Outsource it! 50 Ways to Utilize Classroom Volunteers

As a teacher, you have a never-ending stream of work. Here is the good news: you don't have to do it all. Classroom volunteers are the teacher's version of outsourcing, and you should do it as much as you can. Ideally, you have a solid group of parents to fill this role, but if you don't, consider recruiting your past students. They will love coming back to help one of their favorite teachers. Other sources for volunteers: high school students who may be able to earn credit for helping in your classroom and senior citizens such as grandparents or enthusiastic older folks from your local retirement home.

Before you assign a task to a volunteer, make sure they are a good match. Considering the following categories can help you select the right volunteer for each job:
  • At school, working directly with students 
  • At school, not working with students
  • At home (great for parents who can't make it into the classroom)
  • One time/occasional help
So, what should you have them do? Here is a list of 50 different tasks 
  1. Taking down bulletin boards/student artwork
  2. Putting up bulletin boards/student art work
  3. Copying/printing
  4. Cutting stuff on the paper cutter
  5. Cutting stuff out at home using scissors
  6. Sharpening pencils
  7. Laminating task cards and other materials
  8. Binding books with binding machine
  9. Using the die-cut machine
  10. Collating and stapling papers
  11. Distributing end-of-the-week papers into mailboxes
  12. Correcting assignments/tests that do not need comments
  13. Labeling books and classroom materials
  14. Cleaning computers and keyboards
  15. Organizing classroom library, games, art materials etc.
  16. Repairing books, games, and other classroom materials
  17. Organizing, cleaning, replacing classroom materials such as crayons, markers, and glue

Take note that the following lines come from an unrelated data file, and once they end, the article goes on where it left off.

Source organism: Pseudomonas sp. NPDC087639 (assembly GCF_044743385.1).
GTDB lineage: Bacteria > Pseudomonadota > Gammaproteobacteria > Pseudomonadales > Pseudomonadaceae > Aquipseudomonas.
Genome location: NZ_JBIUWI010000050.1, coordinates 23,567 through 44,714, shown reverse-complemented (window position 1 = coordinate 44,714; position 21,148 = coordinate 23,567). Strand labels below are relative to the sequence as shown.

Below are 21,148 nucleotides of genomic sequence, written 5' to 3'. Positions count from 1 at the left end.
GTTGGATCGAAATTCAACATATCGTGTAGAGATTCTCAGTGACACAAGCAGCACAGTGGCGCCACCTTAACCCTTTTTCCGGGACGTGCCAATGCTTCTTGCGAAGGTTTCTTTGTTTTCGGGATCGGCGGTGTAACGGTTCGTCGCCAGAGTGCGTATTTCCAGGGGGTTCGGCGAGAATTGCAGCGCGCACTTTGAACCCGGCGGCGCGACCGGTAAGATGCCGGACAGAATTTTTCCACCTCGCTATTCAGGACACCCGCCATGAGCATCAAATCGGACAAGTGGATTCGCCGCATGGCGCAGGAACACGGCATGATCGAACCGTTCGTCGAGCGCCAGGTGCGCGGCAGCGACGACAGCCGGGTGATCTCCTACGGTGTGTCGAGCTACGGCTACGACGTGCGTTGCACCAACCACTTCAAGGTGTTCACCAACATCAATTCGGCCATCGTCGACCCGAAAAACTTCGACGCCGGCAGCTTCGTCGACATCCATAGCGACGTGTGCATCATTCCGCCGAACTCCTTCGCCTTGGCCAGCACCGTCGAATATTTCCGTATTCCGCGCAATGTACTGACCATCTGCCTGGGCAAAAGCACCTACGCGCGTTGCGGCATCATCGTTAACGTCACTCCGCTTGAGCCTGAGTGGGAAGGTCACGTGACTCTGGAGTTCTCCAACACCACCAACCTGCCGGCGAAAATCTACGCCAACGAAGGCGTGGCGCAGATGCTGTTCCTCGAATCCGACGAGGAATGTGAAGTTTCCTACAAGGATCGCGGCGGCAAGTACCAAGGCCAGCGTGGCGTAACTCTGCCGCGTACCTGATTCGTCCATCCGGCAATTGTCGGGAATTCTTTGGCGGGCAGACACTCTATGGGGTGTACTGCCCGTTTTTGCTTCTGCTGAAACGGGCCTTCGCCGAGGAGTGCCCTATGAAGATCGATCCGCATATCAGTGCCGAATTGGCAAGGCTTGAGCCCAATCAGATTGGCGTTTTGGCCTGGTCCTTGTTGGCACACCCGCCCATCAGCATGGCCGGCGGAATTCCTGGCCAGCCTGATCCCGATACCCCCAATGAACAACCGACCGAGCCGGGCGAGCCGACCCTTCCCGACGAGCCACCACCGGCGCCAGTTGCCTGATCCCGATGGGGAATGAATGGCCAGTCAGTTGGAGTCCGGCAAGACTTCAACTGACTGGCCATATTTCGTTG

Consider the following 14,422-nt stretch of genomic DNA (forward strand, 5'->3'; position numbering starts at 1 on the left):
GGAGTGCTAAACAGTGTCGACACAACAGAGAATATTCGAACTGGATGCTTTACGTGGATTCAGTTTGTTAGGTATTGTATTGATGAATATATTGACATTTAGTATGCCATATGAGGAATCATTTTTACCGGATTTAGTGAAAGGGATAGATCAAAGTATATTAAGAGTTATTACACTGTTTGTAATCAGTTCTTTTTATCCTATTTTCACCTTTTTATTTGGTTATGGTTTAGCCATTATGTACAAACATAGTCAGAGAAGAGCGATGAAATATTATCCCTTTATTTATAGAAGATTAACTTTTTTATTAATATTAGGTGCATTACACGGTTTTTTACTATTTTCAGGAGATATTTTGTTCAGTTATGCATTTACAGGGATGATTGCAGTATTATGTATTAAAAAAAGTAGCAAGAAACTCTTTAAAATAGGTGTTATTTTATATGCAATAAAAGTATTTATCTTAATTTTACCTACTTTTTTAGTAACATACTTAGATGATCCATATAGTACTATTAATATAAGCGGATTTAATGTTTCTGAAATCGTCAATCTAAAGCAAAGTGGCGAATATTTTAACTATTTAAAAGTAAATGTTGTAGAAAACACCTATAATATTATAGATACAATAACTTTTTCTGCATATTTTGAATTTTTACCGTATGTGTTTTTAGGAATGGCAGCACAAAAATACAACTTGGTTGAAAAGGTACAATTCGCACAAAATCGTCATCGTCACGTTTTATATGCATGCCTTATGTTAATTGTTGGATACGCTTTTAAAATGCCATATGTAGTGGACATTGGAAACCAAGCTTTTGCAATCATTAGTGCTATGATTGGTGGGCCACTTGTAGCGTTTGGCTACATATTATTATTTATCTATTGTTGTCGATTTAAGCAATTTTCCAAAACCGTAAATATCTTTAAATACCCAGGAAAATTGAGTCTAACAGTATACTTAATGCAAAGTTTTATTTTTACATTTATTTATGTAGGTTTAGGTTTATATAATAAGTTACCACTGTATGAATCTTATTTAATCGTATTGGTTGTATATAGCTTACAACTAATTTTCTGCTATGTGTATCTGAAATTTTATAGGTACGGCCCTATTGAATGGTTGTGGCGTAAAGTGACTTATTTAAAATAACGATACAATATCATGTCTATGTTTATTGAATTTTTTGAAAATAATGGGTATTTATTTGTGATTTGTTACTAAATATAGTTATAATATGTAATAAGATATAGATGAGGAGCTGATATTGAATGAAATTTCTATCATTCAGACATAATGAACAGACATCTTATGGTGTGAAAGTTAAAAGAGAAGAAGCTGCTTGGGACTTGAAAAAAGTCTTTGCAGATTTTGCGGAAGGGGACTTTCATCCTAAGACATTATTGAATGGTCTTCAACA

18. Creating materials for centers, games etc. 
  19. Setting up centers or stations
  20. Facilitating centers or stations
  21. Monitoring class while you work with a small group
  22. Using flashcards with a group or individual
  23. Leading a small group
  24. Helping/tutoring one student who is struggling
  25. Listening to students read one-on-one
  26. Working one-on-one with students during writing workshop
  27. Helping a student who has been absent to catch up
  28. Helping a student get organized/find papers/basically pull it together
  29. Leading enrichment activities with fast finishers
  30. Supervising indoor recess so you can have a break (if school allows)
  31. Reading out loud to the class
  32. Ordering books from book clubs/collecting checks etc.
  33. Sorting and distributing book club books once they have arrived
  34. Setting up science, art, or cooking stations or centers.
  35. Helping with particularly involved art, science, or cooking projects
  36. Cleaning up science, art, or cooking stations or centers
  37. Organizing and implementing fund raisers
  38. Organizing class parties
  39. Helping with class parties
  40. Helping on special days like Science Fairs, Read-Ins, Author Day etc.
  41. Guest speakers
  42. Field trip leaders
  43. Making costumes and props for classroom productions
  44. Taking pictures of students/printing and organizing
  45. Scanning/saving student work
  46. Maintaining classroom website
  47. Helping with parent newsletter
  48. DIY projects like making milk-carton stools or personal whiteboards
  49. Returning books you have used for a unit to the public library
  50. Buying schools supplies (since you are buying them anyway, why not send a parent out to do it? Give her your hard earned cash and tell her what she needs to buy with it. It will raise some awareness and maybe she will even share the experience with other parents and they will contribute to the cause) 

Looking for more teaching ideas like this? Consider following me on Facebook, Pinterest, or Teachers Pay Teachers.

This post was part of the Bright Ideas Blog Hop. Find more ways to make your school year amazing by checking out some of the posts below. There are a lot of posts, so looking for your grade level below each thumbnail will really help!


Sally said...

What a great list! I forget several of these every time a parent says "What can I do?" I think I need to print this!

Sally from Elementary Matters

Jennifer @ Simply Kinder said...

I always struggle with this. I appreciate this post a ton!!!!

Jennifer from
Simply Kinder

Stefanie Galvin said...

What a fabulous post! Thanks for sharing your ideas - this will come in very handy!

Miss Galvin Learns

Rita Rahima said...

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ann mosley said...

I really enjoy this idea. It’s really hard to keep up with everything during the lesson. Sometimes you simply need minor assistance because multitasking isn't an option. Moreover, some kids would love to help you. It makes them feel important and develops their sense of responsibility. This way you will make sure they won’t write an essay for money in the future. Diligence is something you have to foster kids while they are small. But of course, as you've mentioned, your requests have to be easy to handle. Anyway, thanks for a great post!

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